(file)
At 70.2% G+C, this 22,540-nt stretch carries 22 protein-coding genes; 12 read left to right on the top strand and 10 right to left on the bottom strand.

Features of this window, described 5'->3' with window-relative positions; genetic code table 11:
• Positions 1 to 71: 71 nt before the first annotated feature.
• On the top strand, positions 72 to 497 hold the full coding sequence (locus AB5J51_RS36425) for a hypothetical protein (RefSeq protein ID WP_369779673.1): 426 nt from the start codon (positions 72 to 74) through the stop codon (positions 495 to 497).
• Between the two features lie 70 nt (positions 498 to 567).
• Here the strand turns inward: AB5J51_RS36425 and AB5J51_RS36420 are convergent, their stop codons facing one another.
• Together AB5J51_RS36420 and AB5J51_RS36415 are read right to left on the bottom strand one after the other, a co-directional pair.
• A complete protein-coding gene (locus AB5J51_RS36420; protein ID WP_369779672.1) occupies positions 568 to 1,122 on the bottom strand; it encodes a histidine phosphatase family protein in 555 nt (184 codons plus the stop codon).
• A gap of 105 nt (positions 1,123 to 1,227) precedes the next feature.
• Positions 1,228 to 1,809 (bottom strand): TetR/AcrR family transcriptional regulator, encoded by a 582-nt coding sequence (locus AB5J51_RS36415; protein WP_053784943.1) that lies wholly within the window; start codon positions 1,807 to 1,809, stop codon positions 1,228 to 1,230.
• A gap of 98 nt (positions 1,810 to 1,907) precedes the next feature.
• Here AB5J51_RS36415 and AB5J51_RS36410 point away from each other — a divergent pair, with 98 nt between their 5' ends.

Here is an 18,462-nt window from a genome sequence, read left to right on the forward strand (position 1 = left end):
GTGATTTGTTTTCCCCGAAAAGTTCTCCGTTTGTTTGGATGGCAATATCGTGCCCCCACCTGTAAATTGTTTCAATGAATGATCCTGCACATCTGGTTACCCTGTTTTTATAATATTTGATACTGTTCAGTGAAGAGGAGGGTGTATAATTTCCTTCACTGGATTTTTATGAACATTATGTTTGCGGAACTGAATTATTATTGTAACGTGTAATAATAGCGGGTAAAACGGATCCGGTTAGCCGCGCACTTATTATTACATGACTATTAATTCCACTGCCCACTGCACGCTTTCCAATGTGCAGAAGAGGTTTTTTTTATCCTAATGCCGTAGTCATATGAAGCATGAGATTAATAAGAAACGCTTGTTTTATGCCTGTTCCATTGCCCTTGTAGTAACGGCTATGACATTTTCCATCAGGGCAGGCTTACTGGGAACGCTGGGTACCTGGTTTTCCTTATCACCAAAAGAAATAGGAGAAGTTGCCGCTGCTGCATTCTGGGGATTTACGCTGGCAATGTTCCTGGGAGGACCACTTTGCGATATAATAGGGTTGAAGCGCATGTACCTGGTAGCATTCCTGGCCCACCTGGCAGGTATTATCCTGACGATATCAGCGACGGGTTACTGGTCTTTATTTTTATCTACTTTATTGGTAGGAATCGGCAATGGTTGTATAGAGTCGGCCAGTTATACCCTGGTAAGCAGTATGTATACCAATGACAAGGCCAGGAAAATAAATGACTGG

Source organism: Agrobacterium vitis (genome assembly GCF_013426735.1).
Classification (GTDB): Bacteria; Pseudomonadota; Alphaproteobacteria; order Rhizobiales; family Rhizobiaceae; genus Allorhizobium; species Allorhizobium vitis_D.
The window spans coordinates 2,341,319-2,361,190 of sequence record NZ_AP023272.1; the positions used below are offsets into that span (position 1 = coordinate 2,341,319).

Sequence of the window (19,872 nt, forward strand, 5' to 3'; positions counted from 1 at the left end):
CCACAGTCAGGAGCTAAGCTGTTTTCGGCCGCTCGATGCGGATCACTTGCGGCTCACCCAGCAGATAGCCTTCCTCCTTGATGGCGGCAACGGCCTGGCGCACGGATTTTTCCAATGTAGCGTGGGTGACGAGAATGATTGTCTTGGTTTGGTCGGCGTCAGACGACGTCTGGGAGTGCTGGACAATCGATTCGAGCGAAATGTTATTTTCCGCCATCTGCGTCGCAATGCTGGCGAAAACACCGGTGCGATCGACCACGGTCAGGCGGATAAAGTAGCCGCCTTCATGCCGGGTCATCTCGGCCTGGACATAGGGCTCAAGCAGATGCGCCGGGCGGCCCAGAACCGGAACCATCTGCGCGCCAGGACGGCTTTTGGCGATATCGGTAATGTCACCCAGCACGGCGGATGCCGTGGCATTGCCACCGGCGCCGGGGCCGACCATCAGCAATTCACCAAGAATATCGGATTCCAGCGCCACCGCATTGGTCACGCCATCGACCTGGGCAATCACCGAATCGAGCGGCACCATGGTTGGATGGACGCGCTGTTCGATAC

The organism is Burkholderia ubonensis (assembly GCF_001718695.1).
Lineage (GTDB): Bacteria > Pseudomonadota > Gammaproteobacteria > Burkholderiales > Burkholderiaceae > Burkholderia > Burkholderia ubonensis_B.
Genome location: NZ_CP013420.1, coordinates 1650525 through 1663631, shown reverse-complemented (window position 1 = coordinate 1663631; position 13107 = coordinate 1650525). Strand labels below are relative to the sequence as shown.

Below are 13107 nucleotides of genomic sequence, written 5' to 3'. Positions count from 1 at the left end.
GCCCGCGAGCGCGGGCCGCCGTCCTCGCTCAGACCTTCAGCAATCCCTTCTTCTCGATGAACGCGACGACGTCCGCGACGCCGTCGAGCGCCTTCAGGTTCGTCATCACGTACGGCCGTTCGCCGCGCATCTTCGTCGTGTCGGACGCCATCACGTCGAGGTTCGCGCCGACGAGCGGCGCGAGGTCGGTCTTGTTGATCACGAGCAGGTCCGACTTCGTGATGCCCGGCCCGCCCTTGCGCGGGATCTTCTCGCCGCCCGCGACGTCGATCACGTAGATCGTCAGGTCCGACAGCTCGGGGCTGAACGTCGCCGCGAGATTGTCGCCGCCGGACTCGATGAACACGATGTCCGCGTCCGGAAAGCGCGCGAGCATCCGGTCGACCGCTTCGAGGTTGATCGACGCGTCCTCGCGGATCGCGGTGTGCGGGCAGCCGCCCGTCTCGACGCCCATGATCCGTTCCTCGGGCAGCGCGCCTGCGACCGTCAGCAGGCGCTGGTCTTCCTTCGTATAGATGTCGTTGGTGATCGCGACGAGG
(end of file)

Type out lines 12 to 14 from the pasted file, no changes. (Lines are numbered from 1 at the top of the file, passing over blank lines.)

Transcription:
• Here AB5J51_RS36415 and AB5J51_RS36410 point away from each other — a divergent pair, with 98 nt between their 5' ends.

Here is an 18,462-nt window from a genome sequence, read left to right on the forward strand (position 1 = left end):
GTGATTTGTTTTCCCCGAAAAGTTCTCCGTTTGTTTGGATGGCAATATCGTGCCCCCACCTGTAAATTGTTTCAATGAATGATCCTGCACATCTGGTTACCCTGTTTTTATAATATTTGATACTGTTCAGTGAAGAGGAGGGTGTATAATTTCCTTCACTGGATTTTTATGAACATTATGTTTGCGGAACTGAATTATTATTGTAACGTGTAATAATAGCGGGTAAAACGGATCCGGTTAGCCGCGCACTTATTATTACATGACTATTAATTCCACTGCCCACTGCACGCTTTCCAATGTGCAGAAGAGGTTTTTTTTATCCTAATGCCGTAGTCATATGAAGCATGAGATTAATAAGAAACGCTTGTTTTATGCCTGTTCCATTGCCCTTGTAGTAACGGCTATGACATTTTCCATCAGGGCAGGCTTACTGGGAACGCTGGGTACCTGGTTTTCCTTATCACCAAAAGAAATAGGAGAAGTTGCCGCTGCTGCATTCTGGGGATTTACGCTGGCAATGTTCCTGGGAGGACCACTTTGCGATATAATAGGGTTGAAGCGCATGTACCTGGTAGCATTCCTGGCCCACCTGGCAGGTATTATCCTGACGATATCAGCGACGGGTTACTGGTCTTTATTTTTATCTACTTTATTGGTAGGAATCGGCAATGGTTGTATAGAGTCGGCCAGTTATACCCTGGTAAGCAGTATGTATACCAATGACAAGGCCAGGAAAATAAATGACTGG